In the world of the upcoming novel Jane, the Factory Girl, mill workers grind it out 14 hours a day, five days a week, then 10 hours on Saturdays. Sundays are the only day off. Even children work long hours, though less than the adults. Workers were often asked to work in unsafe conditions, and wages could be cut at the whim of the mill owners.
It’s hard for me to grasp what that world was like. They say “write what you know,” and there’s no way I can truly know what day-to-day life was like for my great-great grandparents, to whom I gave fictionalized lives in this book. My own existence is cushy in contrast. Even when I did hold a full-time job, I never had to work under those conditions.
On this Labor Day, let us remember that the development of unions provided safer environments, reduced work hours, and provided protections to workers to keep their jobs.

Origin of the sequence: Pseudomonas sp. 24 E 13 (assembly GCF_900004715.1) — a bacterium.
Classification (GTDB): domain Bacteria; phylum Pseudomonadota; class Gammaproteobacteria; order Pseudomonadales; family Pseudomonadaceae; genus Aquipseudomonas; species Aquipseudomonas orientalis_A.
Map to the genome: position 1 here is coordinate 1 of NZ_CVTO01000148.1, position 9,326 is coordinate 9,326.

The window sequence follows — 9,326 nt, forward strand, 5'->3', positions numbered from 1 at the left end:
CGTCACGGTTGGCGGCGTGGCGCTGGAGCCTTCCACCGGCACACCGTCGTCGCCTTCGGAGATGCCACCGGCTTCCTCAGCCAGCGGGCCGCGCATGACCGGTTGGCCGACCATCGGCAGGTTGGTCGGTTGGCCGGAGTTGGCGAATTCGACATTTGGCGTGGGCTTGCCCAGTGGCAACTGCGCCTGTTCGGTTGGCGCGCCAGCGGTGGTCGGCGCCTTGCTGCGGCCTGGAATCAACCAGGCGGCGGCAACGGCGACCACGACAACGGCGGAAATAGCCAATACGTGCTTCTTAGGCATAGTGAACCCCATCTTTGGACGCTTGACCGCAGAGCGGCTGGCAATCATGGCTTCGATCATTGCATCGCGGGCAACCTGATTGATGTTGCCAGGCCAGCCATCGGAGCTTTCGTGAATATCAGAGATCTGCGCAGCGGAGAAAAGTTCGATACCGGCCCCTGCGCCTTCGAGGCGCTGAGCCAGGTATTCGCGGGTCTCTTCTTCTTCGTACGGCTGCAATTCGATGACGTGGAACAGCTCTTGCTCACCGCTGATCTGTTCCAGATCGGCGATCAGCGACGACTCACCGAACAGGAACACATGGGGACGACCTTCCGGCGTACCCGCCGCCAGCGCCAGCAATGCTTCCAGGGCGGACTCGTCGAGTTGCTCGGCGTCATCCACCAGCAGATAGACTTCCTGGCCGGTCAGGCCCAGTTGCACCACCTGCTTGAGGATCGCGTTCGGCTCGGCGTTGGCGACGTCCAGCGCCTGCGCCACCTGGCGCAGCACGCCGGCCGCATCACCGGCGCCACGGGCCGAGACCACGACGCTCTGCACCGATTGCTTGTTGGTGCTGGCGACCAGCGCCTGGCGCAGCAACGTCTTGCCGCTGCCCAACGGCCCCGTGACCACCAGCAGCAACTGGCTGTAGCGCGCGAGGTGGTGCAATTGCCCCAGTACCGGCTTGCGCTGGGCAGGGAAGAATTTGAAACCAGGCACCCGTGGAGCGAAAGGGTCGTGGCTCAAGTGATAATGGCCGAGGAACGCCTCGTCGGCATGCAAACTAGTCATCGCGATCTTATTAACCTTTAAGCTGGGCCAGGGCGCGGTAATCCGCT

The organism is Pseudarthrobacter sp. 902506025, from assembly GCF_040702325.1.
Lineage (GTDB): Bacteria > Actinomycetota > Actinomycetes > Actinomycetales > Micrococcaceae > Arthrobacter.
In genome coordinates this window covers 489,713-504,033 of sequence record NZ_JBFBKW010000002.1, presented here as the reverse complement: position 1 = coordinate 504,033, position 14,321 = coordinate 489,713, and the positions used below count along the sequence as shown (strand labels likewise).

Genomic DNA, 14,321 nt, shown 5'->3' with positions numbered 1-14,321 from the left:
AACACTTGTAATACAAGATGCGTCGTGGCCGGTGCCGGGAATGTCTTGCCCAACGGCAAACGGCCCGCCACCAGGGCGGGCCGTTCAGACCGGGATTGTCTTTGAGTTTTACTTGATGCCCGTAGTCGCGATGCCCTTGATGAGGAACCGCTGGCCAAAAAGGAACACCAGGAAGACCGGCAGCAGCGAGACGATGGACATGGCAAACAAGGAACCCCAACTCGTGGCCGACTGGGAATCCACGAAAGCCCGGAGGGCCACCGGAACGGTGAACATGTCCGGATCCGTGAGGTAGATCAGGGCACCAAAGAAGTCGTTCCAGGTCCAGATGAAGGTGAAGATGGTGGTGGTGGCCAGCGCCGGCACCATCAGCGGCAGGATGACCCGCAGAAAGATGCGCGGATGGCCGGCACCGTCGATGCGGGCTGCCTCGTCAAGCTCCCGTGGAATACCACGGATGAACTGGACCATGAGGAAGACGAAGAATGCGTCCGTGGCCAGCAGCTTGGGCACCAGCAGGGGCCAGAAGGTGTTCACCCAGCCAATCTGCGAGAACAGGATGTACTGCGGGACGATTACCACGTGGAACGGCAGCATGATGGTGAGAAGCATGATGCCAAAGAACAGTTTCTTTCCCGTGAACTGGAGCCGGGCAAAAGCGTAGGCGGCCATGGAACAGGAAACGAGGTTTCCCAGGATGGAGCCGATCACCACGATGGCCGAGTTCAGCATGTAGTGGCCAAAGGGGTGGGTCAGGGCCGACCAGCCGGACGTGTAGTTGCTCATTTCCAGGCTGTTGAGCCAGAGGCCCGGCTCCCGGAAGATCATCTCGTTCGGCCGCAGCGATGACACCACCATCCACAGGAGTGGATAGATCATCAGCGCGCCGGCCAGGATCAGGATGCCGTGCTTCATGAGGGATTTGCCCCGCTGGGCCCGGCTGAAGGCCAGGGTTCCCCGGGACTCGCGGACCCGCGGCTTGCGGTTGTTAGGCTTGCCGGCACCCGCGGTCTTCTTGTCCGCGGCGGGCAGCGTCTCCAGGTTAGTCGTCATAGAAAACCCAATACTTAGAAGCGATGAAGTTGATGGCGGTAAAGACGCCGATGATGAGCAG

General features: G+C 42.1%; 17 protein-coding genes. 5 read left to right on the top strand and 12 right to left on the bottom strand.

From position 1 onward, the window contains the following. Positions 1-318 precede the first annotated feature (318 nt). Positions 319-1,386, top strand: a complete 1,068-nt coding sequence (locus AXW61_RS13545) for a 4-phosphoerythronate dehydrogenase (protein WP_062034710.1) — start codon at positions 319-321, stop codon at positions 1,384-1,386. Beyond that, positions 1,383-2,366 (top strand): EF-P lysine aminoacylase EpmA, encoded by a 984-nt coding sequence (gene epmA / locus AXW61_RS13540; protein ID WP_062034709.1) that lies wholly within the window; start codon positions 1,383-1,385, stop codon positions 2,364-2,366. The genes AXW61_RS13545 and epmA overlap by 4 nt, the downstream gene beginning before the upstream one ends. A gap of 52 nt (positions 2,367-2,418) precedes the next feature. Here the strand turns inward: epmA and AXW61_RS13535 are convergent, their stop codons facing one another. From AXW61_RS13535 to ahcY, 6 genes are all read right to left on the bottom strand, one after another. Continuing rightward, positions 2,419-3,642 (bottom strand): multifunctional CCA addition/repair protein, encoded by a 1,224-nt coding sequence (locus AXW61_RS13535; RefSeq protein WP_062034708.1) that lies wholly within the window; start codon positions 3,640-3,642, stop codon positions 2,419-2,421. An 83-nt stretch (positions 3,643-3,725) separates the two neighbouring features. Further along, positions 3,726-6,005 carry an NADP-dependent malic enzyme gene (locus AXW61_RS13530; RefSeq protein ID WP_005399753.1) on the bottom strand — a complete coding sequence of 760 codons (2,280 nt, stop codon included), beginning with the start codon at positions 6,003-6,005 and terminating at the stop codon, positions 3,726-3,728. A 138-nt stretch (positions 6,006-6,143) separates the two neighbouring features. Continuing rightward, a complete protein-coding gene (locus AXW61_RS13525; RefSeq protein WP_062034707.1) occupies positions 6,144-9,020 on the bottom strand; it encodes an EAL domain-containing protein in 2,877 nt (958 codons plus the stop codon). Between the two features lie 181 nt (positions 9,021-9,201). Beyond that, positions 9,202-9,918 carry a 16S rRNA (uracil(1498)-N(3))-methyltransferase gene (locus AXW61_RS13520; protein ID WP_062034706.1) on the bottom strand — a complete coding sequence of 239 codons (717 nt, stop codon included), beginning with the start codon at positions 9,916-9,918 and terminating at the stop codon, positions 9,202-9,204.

Recently in New York City, the Teachers Union was able to successfully postpone school openings until later this month to create a better environment to protect students, teachers, and staff from COVID-19.
My late father was a union worker. Thanks to the union, he was paid a decent wage that allowed him to provide for his family. My younger brother belongs to the International Brotherhood of Electrical Workers.
Unions aren’t perfect. In some cases, they have taken on their own corruption. And at times it appears police unions, while valuable, have protected rogue cops who use excessive force. As with all organizations, unions have their flaws and must be held accountable when they go too far.
Yet unions are at risk in these uncertain times. The existence of unions has benefitted even non-union workers, so let us today pay homage to unions and all they have provided. We don’t want to go back to the days of Jane, the Factory Girl.